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17.07.04, Arlinghaus, ed., Forms of Individuality and Literacy in the Medieval and Early Modern Periods

17.07.04, Arlinghaus, ed., Forms of Individuality and Literacy in the Medieval and Early Modern Periods

Based on a collection of papers originally presented at a conference held in Bielefeld in 2009, this volume is a welcome and unusual addition to the Utrecht Studies in Medieval Literacy series. It focuses on the relationship between various forms of individuality and literacy in medieval and early modern Europe and is unusual not only because it extends beyond the Middle Ages, but because of the thematic presence in most of its chapters of the theory of individuality developed by the German sociologist Niklas Luhmann (1927-98) and his followers.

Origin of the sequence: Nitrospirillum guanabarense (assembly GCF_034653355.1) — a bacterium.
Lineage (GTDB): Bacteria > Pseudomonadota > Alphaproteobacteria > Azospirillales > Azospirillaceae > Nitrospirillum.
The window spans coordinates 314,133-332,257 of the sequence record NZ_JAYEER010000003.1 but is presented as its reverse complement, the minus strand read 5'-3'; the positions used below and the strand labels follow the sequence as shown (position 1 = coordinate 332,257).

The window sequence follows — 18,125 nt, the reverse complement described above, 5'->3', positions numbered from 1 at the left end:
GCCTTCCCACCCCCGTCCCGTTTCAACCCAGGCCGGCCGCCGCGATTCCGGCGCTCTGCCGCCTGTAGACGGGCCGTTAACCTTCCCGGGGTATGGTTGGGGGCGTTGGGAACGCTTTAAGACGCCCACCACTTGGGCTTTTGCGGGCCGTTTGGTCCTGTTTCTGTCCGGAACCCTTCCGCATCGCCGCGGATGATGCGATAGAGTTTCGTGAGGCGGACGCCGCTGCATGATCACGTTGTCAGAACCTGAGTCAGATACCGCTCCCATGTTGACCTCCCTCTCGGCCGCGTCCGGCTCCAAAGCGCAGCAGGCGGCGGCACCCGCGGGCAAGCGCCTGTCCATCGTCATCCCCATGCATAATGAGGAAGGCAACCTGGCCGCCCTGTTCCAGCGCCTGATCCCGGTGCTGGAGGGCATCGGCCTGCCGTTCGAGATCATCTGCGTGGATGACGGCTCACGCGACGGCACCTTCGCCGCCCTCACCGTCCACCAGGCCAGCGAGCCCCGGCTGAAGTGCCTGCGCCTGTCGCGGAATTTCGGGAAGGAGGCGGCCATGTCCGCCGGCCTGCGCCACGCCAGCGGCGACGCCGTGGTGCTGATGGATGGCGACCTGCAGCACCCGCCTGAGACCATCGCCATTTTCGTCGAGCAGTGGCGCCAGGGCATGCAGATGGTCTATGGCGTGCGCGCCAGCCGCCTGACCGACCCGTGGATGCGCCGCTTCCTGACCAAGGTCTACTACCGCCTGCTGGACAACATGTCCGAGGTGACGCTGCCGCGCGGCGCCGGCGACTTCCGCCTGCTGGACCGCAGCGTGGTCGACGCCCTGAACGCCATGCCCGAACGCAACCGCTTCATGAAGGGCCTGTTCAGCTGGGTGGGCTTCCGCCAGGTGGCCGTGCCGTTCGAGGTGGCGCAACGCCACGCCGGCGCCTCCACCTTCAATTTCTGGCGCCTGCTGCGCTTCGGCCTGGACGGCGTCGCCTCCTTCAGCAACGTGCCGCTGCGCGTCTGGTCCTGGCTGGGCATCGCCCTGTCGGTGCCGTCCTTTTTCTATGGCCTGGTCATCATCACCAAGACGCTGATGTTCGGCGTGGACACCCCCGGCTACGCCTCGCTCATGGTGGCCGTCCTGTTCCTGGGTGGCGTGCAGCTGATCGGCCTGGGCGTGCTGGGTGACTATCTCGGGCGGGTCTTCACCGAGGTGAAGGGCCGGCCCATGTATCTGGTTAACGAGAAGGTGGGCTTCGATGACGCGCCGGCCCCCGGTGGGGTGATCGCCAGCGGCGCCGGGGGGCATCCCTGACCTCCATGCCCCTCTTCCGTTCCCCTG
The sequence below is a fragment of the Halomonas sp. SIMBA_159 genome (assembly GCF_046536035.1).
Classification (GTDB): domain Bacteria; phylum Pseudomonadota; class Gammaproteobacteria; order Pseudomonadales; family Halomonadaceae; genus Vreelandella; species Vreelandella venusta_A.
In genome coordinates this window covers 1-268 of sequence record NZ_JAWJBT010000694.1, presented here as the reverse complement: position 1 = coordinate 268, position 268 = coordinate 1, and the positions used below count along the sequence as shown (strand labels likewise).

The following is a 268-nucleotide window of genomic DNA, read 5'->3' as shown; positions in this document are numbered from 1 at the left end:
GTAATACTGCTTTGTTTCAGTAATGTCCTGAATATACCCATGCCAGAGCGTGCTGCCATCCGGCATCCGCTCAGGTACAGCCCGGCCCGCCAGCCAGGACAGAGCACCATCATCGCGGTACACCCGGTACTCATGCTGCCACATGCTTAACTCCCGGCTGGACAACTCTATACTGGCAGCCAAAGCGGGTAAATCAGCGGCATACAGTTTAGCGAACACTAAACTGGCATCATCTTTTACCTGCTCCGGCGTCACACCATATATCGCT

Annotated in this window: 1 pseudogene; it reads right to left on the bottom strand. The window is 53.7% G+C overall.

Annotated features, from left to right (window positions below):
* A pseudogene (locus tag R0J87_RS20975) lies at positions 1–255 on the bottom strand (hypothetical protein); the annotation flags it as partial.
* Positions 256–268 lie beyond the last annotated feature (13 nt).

F.-J. Arlinghaus offers a lucid account of Luhmann's theory in "Conceptualizing Pre-Modern and Modern Individuality: Some Theoretical Considerations." In the last generation, thinking about pre-modern individuality has moved well beyond the progressive account of nineteenth-century scholars, especially Jacob Burckhardt, who maintained that the modern western awareness of individuality had its origins in quattrocento Italy. In order to reduce the tendency to legitimize our own way of life, Arlinghaus urges that we clarify what we mean by "individuality" and consciously employ a theoretical framework. The concept of "the modern individual as being autonomous, rational and almost independent of a society he--it is mostly 'he'--lives in" (14), is itself ideologically heavily freighted. The modern autobiographies that purport to discover and represent this unified inner self now impress us more as a way of creating and staging such a self than as a means of documenting something that already existed. The autobiographical categories of "authenticity" and "truth" now appear as topoi of an older form of self-narrative, ego-document, or autofiction. Arlinghaus and the other contributors to this volume treat individualism of whatever sort and complexion as something time-bound and culture-specific, a changing code of practices, thought, and sentiment that affects a subject, that is, "a socially-culturally modelled entity" (19).